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    The last passage is from the Báb, not Baha'u'llah. This is important to note, as is the fact that both refer to themselves as "this Arabian youth." Good topic, Christopher, and valuable exegesis.
  • Eric Christian Hansen
    Mar 1, 2018
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    I think that anyone who does not believe in Jesus Christ as the incarnation of the Son of God made manifest in human flesh, could still believe that Joan of Arc was an incarnation of the Holy Spirit made manifest in human flesh. For one thing, there is an abundance of historical archives about her coming, her life, and her death. That may be one reason why God sent her, so that unbelieving folks can have a recent example of a life similar to Jesus' in many respects, but not as extraordinary as Jesus'. Still very ...amazing. There may be a shared GLORY in heaven between Jesus and Joan (i.e. Mary Magdalene returned). POPE Saint PIUS X, stated that Joan was destined to be the GLORY of the UNIVERSAL(i.e. Catholic) CHURCH. JESUS-MARIA. Amen.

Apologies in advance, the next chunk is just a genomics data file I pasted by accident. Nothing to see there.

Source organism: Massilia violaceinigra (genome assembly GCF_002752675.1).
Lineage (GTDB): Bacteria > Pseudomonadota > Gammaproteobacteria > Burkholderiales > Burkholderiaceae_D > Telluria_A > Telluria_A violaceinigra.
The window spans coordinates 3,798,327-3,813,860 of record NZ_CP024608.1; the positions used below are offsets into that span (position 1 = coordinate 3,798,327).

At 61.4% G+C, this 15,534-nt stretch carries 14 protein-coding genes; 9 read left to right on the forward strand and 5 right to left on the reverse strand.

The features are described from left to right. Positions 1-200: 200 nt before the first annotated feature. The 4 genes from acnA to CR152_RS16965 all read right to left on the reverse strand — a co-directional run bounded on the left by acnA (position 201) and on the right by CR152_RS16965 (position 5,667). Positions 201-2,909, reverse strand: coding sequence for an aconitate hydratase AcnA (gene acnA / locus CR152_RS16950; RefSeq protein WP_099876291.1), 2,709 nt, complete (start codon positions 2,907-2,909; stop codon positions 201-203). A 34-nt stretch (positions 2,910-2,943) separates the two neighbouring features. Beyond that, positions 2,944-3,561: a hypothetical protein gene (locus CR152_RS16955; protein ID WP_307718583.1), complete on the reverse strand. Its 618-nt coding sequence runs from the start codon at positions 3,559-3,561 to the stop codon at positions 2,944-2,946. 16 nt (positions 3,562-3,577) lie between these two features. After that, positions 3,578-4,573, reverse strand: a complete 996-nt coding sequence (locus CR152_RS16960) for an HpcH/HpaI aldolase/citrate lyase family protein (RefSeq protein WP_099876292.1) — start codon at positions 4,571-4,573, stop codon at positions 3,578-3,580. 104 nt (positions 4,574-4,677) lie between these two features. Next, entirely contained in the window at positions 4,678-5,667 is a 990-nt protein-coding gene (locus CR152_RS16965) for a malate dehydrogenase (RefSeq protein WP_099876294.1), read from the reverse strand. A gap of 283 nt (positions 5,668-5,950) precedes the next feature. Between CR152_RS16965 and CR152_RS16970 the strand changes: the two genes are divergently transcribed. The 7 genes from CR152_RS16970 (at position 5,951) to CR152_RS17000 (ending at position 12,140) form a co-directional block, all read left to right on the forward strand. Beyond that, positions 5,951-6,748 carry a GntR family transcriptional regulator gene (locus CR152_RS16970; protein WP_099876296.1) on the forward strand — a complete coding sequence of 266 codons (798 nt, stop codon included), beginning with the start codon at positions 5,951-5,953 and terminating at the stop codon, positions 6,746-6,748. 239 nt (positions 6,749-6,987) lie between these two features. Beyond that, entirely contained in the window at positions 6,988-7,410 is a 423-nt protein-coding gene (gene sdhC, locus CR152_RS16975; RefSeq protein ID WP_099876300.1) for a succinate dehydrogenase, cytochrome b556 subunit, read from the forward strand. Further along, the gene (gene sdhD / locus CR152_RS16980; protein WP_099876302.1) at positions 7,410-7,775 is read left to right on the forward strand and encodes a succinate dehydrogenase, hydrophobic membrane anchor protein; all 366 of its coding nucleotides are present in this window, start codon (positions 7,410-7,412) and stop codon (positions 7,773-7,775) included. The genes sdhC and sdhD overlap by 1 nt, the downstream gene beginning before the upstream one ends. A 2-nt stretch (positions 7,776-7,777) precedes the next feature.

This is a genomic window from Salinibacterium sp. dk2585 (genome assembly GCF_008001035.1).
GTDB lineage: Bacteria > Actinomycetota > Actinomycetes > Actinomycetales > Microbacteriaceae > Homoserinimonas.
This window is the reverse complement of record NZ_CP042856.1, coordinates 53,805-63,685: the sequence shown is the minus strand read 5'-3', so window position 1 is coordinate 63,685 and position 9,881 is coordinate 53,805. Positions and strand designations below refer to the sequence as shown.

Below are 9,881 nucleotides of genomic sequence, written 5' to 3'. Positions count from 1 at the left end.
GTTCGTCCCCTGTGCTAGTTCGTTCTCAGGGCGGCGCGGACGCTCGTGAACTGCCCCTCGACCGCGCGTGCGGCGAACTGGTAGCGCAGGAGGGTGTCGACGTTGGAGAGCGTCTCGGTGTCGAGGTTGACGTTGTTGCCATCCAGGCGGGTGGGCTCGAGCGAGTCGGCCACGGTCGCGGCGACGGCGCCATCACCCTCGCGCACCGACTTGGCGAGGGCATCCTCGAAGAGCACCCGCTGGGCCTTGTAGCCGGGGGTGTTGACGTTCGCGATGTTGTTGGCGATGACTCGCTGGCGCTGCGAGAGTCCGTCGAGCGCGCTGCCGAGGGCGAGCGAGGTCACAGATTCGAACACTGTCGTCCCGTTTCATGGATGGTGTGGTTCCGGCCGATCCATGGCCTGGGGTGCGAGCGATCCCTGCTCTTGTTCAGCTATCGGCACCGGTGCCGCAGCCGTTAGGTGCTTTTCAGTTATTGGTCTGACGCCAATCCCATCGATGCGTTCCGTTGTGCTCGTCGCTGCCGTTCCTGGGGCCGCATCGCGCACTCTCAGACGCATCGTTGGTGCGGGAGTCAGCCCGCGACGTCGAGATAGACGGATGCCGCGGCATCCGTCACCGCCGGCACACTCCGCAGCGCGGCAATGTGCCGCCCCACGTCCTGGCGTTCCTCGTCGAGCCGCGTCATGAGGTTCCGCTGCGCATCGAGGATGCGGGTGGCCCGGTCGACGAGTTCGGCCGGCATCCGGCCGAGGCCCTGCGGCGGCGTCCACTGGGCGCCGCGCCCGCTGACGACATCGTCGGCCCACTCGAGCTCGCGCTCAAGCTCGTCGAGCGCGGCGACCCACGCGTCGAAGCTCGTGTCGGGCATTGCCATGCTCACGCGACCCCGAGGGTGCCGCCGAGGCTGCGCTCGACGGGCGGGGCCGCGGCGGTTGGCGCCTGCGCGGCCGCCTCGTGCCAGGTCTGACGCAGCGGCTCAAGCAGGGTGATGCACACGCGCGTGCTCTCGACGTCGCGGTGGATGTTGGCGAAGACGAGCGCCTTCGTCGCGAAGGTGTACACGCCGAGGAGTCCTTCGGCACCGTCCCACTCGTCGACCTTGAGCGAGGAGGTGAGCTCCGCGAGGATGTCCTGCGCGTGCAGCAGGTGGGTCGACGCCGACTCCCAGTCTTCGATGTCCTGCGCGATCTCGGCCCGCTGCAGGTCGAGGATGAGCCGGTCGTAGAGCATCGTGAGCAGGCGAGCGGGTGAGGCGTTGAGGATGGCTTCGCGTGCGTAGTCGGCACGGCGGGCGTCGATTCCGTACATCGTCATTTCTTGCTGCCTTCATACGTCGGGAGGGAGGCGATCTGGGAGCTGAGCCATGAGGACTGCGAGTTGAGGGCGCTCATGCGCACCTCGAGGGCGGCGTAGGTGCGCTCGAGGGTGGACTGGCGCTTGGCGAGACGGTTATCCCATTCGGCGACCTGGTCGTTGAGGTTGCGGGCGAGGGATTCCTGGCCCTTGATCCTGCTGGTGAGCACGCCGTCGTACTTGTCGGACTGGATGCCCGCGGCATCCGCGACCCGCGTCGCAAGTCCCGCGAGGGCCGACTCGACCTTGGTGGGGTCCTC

Read more...
  • Jul 17, 2014
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    This is such an important topic. Thank-you for presenting it and helping to grow a dialogue about assumptions and sometimes complacency regarding the "assumed" gender of God.
  • Jul 12, 2014
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    This is really great! I've known so many women who, upon hearing that only men are elected to the Universal House Of Justice, have really flipped out!! Now I have an "arsenal" with which to show them the basically feminine spirit of our Beloved Faith. Thank you, Christopher Buck!!